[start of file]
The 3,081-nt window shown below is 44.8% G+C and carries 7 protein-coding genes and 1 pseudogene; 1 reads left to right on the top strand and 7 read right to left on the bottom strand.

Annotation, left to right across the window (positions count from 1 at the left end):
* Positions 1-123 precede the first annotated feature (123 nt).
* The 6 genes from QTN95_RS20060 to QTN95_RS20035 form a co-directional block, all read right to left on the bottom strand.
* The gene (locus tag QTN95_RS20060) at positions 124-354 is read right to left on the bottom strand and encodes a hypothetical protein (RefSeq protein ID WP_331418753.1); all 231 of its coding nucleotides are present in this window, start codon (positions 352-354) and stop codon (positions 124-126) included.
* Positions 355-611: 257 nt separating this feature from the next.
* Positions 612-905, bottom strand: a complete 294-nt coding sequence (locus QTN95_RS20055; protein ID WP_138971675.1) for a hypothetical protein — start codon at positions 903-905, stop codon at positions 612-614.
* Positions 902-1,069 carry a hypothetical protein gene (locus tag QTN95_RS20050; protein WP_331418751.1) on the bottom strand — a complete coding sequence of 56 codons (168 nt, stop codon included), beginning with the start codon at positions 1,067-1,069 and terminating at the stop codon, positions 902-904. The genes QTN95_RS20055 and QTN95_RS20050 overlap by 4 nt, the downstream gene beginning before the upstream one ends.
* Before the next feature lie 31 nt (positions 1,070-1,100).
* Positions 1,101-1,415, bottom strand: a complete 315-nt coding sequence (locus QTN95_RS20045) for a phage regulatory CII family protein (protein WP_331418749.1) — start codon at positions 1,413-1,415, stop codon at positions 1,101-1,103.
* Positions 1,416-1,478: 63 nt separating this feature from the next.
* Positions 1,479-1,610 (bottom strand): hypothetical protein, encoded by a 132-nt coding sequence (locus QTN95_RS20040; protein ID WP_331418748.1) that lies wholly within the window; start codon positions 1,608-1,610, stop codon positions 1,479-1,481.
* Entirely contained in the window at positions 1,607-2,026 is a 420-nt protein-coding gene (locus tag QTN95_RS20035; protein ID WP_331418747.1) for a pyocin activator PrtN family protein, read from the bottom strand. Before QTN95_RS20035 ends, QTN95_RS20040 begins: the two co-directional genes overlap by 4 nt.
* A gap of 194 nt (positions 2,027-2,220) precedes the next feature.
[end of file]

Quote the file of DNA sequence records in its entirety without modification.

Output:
The 3,081-nt window shown below is 44.8% G+C and carries 7 protein-coding genes and 1 pseudogene; 1 reads left to right on the top strand and 7 read right to left on the bottom strand.

Annotation, left to right across the window (positions count from 1 at the left end):
* Positions 1-123 precede the first annotated feature (123 nt).
* The 6 genes from QTN95_RS20060 to QTN95_RS20035 form a co-directional block, all read right to left on the bottom strand.
* The gene (locus tag QTN95_RS20060) at positions 124-354 is read right to left on the bottom strand and encodes a hypothetical protein (RefSeq protein ID WP_331418753.1); all 231 of its coding nucleotides are present in this window, start codon (positions 352-354) and stop codon (positions 124-126) included.
* Positions 355-611: 257 nt separating this feature from the next.
* Positions 612-905, bottom strand: a complete 294-nt coding sequence (locus QTN95_RS20055; protein ID WP_138971675.1) for a hypothetical protein — start codon at positions 903-905, stop codon at positions 612-614.
* Positions 902-1,069 carry a hypothetical protein gene (locus tag QTN95_RS20050; protein WP_331418751.1) on the bottom strand — a complete coding sequence of 56 codons (168 nt, stop codon included), beginning with the start codon at positions 1,067-1,069 and terminating at the stop codon, positions 902-904. The genes QTN95_RS20055 and QTN95_RS20050 overlap by 4 nt, the downstream gene beginning before the upstream one ends.
* Before the next feature lie 31 nt (positions 1,070-1,100).
* Positions 1,101-1,415, bottom strand: a complete 315-nt coding sequence (locus QTN95_RS20045) for a phage regulatory CII family protein (protein WP_331418749.1) — start codon at positions 1,413-1,415, stop codon at positions 1,101-1,103.
* Positions 1,416-1,478: 63 nt separating this feature from the next.
* Positions 1,479-1,610 (bottom strand): hypothetical protein, encoded by a 132-nt coding sequence (locus QTN95_RS20040; protein ID WP_331418748.1) that lies wholly within the window; start codon positions 1,608-1,610, stop codon positions 1,479-1,481.
* Entirely contained in the window at positions 1,607-2,026 is a 420-nt protein-coding gene (locus tag QTN95_RS20035; protein ID WP_331418747.1) for a pyocin activator PrtN family protein, read from the bottom strand. Before QTN95_RS20035 ends, QTN95_RS20040 begins: the two co-directional genes overlap by 4 nt.
* A gap of 194 nt (positions 2,027-2,220) precedes the next feature.